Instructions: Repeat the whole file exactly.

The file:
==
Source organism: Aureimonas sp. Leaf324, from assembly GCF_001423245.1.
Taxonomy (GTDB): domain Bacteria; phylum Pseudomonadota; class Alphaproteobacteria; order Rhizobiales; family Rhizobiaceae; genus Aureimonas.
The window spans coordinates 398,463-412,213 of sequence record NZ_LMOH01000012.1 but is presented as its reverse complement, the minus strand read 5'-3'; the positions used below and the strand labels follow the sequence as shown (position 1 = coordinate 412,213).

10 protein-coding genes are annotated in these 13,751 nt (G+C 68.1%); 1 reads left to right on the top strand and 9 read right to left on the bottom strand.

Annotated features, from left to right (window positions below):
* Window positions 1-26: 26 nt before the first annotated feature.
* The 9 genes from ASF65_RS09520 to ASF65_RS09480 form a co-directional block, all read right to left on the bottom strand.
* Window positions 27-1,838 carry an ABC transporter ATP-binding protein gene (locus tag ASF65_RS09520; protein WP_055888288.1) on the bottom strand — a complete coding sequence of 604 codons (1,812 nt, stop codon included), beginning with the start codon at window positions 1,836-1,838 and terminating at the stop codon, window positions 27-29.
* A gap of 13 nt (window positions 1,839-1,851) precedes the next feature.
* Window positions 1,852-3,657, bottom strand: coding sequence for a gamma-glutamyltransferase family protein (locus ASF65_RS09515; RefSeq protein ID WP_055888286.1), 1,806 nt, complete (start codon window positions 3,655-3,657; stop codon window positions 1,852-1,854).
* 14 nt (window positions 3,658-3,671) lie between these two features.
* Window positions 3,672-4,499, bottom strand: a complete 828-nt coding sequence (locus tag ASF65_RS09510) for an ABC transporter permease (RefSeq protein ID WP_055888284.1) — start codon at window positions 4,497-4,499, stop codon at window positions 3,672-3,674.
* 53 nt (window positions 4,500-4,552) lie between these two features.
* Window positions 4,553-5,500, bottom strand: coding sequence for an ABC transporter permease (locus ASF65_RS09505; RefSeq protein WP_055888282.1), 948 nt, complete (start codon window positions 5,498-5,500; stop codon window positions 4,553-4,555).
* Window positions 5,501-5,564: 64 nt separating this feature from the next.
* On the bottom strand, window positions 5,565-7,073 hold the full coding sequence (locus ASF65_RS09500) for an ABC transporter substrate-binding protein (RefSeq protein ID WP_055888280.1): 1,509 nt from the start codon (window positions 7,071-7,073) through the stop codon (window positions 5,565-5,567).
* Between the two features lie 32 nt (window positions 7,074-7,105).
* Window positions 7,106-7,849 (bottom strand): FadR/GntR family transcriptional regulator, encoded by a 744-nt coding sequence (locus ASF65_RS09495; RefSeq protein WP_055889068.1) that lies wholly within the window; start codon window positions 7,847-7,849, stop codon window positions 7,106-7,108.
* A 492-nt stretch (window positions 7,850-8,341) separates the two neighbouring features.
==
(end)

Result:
Source organism: Aureimonas sp. Leaf324, from assembly GCF_001423245.1.
Taxonomy (GTDB): domain Bacteria; phylum Pseudomonadota; class Alphaproteobacteria; order Rhizobiales; family Rhizobiaceae; genus Aureimonas.
The window spans coordinates 398,463-412,213 of sequence record NZ_LMOH01000012.1 but is presented as its reverse complement, the minus strand read 5'-3'; the positions used below and the strand labels follow the sequence as shown (position 1 = coordinate 412,213).

10 protein-coding genes are annotated in these 13,751 nt (G+C 68.1%); 1 reads left to right on the top strand and 9 read right to left on the bottom strand.

Annotated features, from left to right (window positions below):
* Window positions 1-26: 26 nt before the first annotated feature.
* The 9 genes from ASF65_RS09520 to ASF65_RS09480 form a co-directional block, all read right to left on the bottom strand.
* Window positions 27-1,838 carry an ABC transporter ATP-binding protein gene (locus tag ASF65_RS09520; protein WP_055888288.1) on the bottom strand — a complete coding sequence of 604 codons (1,812 nt, stop codon included), beginning with the start codon at window positions 1,836-1,838 and terminating at the stop codon, window positions 27-29.
* A gap of 13 nt (window positions 1,839-1,851) precedes the next feature.
* Window positions 1,852-3,657, bottom strand: coding sequence for a gamma-glutamyltransferase family protein (locus ASF65_RS09515; RefSeq protein ID WP_055888286.1), 1,806 nt, complete (start codon window positions 3,655-3,657; stop codon window positions 1,852-1,854).
* 14 nt (window positions 3,658-3,671) lie between these two features.
* Window positions 3,672-4,499, bottom strand: a complete 828-nt coding sequence (locus tag ASF65_RS09510) for an ABC transporter permease (RefSeq protein ID WP_055888284.1) — start codon at window positions 4,497-4,499, stop codon at window positions 3,672-3,674.
* 53 nt (window positions 4,500-4,552) lie between these two features.
* Window positions 4,553-5,500, bottom strand: coding sequence for an ABC transporter permease (locus ASF65_RS09505; RefSeq protein WP_055888282.1), 948 nt, complete (start codon window positions 5,498-5,500; stop codon window positions 4,553-4,555).
* Window positions 5,501-5,564: 64 nt separating this feature from the next.
* On the bottom strand, window positions 5,565-7,073 hold the full coding sequence (locus ASF65_RS09500) for an ABC transporter substrate-binding protein (RefSeq protein ID WP_055888280.1): 1,509 nt from the start codon (window positions 7,071-7,073) through the stop codon (window positions 5,565-5,567).
* Between the two features lie 32 nt (window positions 7,074-7,105).
* Window positions 7,106-7,849 (bottom strand): FadR/GntR family transcriptional regulator, encoded by a 744-nt coding sequence (locus ASF65_RS09495; RefSeq protein WP_055889068.1) that lies wholly within the window; start codon window positions 7,847-7,849, stop codon window positions 7,106-7,108.
* A 492-nt stretch (window positions 7,850-8,341) separates the two neighbouring features.